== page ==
Harvey Interview - Part 11
Rev. Kenneth Lasch
January 9, 2006
I also assisted in presenting an appeal to Rome on behalf of Bob Deacon who alleged that a priest from his boyhood parish had molested him as a young boy.
Deacon’s testimony was also deemed credible but by this time, the rules had changed without notice. In as much as there was no corroborative evidence that he had ever abused anyone else, Deacon’s testimony was considered insufficient. I later came to the conclusion that there are new criteria for judgment by the Diocesan Review Board, namely, testimony may be considered credible but not provable.
I had accompanied Bob Deacon and his wife to the hearing by the Review Board. Prior to the hearing, I was reminded by the Promoter of Justice that no questions by either the members of the board or by the alleged victim or anyone who accompanied the victim, were allowed during the hearing. I responded to him that I was aware of the protocol but that I was challenging it. He responded that I would not be permitted to do so. I responded that I understood but that I would still register a protest. I was very nice about it and reminded him that I was simply speaking as a canonical colleague – nothing personal.
A few minutes later, I was escorted into the office of the Vicar General in the presence of the diocesan attorney. They repeated what the Promoter of Justice has just told me.
I reminded them that I was an intelligent man and that I understood the protocol but disagreed with it. I asked whether questions are permitted during a grand jury presentment. The attorney said yes. I asked why then are they not permitted during a review board hearing. He said in deference to the victims. I responded, “Yeah, right! That’s a lot of…. you know what!” I asked if this were the protocol for all review boards. They did not know but I knew it was not. I assured them I would not embarrass the victim or anyone on the board. Yatta, yatta…
In any event, after the hearing both the diocesan attorney and Marianna Thompson spoke highly of Bob Deacon’s testimony and said that the board felt it was truly credible.
Harvey: Then what happened afterward?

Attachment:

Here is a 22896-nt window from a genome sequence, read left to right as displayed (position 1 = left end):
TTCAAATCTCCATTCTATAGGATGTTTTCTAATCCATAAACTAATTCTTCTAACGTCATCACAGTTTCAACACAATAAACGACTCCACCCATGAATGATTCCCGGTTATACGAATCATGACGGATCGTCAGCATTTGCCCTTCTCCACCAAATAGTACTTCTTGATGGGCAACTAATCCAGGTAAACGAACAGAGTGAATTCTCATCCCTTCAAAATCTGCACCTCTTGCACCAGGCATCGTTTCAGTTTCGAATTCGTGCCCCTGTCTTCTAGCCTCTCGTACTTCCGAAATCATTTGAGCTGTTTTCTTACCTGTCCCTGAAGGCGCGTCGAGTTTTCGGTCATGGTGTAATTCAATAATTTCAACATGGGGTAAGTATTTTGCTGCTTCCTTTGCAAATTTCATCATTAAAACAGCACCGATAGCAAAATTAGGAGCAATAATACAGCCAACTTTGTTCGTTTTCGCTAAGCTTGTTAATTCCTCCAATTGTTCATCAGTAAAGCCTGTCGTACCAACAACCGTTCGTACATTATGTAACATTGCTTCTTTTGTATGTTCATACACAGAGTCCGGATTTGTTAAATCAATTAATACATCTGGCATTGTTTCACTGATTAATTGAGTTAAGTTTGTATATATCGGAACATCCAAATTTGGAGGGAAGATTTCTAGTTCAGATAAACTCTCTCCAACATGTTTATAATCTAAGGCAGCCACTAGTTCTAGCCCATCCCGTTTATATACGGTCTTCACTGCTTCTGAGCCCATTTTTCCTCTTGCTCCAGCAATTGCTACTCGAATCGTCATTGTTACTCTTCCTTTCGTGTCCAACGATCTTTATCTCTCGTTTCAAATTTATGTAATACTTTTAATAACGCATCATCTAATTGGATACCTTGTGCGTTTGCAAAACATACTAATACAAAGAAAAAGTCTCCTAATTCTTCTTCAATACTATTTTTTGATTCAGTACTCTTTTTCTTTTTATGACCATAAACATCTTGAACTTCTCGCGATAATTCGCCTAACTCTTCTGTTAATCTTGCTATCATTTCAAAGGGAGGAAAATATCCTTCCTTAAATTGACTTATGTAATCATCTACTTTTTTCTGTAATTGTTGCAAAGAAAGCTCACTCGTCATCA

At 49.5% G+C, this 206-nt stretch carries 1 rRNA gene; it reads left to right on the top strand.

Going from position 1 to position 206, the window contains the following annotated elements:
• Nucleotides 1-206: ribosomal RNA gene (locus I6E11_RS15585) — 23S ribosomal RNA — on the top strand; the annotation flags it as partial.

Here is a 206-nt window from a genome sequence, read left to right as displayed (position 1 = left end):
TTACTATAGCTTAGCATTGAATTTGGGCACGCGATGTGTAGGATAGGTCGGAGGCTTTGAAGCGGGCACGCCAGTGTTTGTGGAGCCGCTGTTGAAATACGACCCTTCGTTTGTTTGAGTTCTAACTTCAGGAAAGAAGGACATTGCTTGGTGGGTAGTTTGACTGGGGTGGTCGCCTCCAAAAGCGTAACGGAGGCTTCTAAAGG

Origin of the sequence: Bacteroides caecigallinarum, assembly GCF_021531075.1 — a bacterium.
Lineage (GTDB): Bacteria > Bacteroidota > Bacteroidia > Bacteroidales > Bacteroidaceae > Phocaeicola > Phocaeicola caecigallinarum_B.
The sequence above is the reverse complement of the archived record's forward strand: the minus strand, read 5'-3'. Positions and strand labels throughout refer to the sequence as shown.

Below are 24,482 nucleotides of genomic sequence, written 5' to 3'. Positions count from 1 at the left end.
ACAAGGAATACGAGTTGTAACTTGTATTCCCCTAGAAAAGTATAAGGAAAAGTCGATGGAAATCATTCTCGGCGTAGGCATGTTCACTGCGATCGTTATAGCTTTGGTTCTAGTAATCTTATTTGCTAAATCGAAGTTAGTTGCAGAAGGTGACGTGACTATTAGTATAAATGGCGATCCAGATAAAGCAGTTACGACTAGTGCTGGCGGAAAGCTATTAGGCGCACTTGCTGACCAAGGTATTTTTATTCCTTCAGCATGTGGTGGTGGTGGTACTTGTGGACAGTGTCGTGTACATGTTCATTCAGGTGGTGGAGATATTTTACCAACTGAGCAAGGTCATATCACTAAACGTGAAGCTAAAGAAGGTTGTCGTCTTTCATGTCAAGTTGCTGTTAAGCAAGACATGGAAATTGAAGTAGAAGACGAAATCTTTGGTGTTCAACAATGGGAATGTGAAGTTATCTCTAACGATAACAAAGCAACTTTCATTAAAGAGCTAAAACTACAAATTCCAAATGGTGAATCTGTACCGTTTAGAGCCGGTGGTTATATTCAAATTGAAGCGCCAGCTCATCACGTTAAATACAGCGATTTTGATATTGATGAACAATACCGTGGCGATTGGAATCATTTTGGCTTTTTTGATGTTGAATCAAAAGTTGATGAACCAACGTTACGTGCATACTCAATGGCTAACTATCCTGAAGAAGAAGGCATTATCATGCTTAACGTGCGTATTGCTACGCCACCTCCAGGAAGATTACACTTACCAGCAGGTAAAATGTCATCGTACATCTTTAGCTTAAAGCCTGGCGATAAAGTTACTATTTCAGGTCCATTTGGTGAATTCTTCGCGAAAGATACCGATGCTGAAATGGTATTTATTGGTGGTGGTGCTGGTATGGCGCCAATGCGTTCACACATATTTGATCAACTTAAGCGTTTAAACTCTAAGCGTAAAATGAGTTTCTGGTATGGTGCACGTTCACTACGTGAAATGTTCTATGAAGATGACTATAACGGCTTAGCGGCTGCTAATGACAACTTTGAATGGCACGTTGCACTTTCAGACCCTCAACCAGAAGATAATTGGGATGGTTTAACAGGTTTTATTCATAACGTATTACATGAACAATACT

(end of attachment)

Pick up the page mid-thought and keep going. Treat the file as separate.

Fr. Lasch: The accused priest then made his presentation to the review board and denied the allegations and to prove it, he said he did know how to swim and that he did not drink.
[You need to know that Deacon claimed that the priest had molested him on one occasion in the waters of Budd Lake. Moreover, he claimed that the priest had given him beer in the rectory.]
However, what the board seemed to conveniently forget was the fact that Deacon never mentioned swimming. He doesn’t know how to swim either! He said the molestation took place in waist deep water. Moreover, he never claimed that the priest was a drinker though he does have a photo of him with a cocktail glass in his hand. He simply stated that he gave him beer.
Based on the discrepancy in testimony and despite my attempts and the attempts of Deacon to set the record straight, the discrepancy was deemed irresolvable.
I sent an appeal to Rome.
In a private conversation with him during our March 11th meeting about St. Joseph, Bishop Serratelli mentioned, “by the way, I received a letter from Rome stating that the Vatican upheld his decision to exonerate Varettoni.” I asked him for a copy of the letter. He said that it was confidential. I received no other formal verification. This is justice?
Oh, by the way, in a subsequent settlement with the Diocese, Deacon received one of the highest payments. Isn’t that odd? That should give pause to others to make false claims for an easy settlement. Something wrong with this picture?
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